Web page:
Eddie Jones said cutting the number of reserves and returning to 21 players per side in rugby would be a good start.Jones would try to remove the bane of many rugby viewers - endless scrum resets."There's no doubt England and South Africa could change their games accordingly."
England coach Eddie Jones says two law changes are much needed to speed up a stagnating game with its endless stoppages.
According to the Stuff website, the man who masterminded England's 2019 Rugby World Cup semi-final win over the All Blacks says reducing the bench from eight to six players, and cutting the number of scrum resets and introducing a free-kick instead would be a great start.
World Rugby recently published 10 law trial recommendations which could be adopted by an individual unions to help rugby proceed safely during the Covid-19 era.
One of those law trials was in fact a free-kick awarded for scrum resets.
However, these recommendations were not adopted by NZ rugby officials, who instead will be introducing a series of exciting new innovations for the New Zealand Aotearoa Super Rugby tournament which kicks off on Saturday, 13 June.
"We need higher quality rugby. The game has gradually moved along a track and hasn't been looked at carefully enough. Now we've got this game that's almost like NFL," Jones told Sky TV's excellent The Breakdown show.
Jones said Test matches now run for longer, up to 110 minutes, with stoppages increasing for head injury assessments, television match officials and referees "talking more". But the ball in play remains at around 35 minutes which hasn't changed for 20 years.
"It's gone too far down the power line and we need to get some more continuity back in the game. We need to make the game faster," Jones said.
"The NRL is a good example of when you make one adjustment to a law and you change the game for the better. It's definitely become less of a wrestle in the NRL and a faster more continuous game and I think we need to make that adjustment in rugby."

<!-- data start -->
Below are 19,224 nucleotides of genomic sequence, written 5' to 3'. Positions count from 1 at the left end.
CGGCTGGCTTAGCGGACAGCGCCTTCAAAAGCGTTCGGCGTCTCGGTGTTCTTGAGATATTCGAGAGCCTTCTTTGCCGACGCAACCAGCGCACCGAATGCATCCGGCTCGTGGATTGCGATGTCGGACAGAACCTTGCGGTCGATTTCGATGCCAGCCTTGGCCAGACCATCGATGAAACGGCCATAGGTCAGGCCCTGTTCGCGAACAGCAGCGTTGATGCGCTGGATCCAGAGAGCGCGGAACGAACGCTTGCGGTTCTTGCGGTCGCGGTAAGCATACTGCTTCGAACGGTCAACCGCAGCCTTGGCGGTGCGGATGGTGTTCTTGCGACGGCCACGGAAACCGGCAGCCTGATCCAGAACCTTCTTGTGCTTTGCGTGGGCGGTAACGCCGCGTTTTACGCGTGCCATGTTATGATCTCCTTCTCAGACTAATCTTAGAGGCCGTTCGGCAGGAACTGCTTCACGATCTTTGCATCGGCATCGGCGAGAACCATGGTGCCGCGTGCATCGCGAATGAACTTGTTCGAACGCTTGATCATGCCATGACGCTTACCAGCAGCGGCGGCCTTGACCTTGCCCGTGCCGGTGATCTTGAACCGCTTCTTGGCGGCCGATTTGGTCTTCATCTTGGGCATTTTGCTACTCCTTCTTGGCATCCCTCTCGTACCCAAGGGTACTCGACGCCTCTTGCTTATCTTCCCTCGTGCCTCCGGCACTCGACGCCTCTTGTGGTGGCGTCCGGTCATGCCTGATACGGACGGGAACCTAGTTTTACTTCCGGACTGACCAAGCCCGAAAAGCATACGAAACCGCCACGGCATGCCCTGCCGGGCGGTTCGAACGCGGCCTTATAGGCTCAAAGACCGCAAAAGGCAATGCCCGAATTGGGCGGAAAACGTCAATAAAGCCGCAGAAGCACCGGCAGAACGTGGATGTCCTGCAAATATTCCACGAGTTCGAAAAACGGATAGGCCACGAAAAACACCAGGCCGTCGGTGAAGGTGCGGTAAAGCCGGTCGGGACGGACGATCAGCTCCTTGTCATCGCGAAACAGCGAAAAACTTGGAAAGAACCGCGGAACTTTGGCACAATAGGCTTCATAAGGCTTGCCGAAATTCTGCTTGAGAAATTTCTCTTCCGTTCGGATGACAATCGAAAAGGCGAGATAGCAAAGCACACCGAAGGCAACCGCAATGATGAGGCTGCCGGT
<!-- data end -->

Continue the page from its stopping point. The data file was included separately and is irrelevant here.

Australia's National Rugby League (NRL), which resumed last week, introduced a 'six again' rule where teams get another six tackles for an infringement at the ruck.
It was designed to stop teams slowing down the ball and got the desired result, with reopening weekend getting a widespread thumbs up for its speed and entertainment values of matches.
Jones said cutting the number of reserves and returning to 21 players per side in rugby would be a good start.
"I'd only have six reserves and I reckon that'd make a hell of a difference," he said.
"Then you'd have the front-rowers, you'd have one back-rower that'd have to cover the back five, one halfback and then one back that covers the rest. That would introduce some fatigue into the game."
Then Jones would try to remove the bane of many rugby viewers - endless scrum resets.
"I need to think this one through a bit... we need to go to a differential penalty where you can't kick for goal and you've got to take a quick tap or kick to the line. We've got to try and get some more movement in the game."
Asked by The Breakdown host Jeff Wilson what effect his mooted law changes would have on the power games of his own team England, and their World Cup final conquerors South Africa, Jones was adamant any team could adapt.
"We've seen New Zealand go from an 80 percent [win rate] team and under Graham Henry and Steve Hansen go to a 90 percent team which is the most incredible record. How did they do that? Graham and Steve both benefited from coaching in Wales and brought back that consistency in the set piece.
"When I coached Australia, we always took the opportunity to beat New Zealand by putting pressure on the lineout. Now New Zealand has got one of the best lineouts in the game so you can't get to them through the lineout. They've got a strong scrum.
"Their game has evolved from being based on transition to a game that could be played at set piece and played through transition. And there's no doubt England and South Africa could change their games accordingly."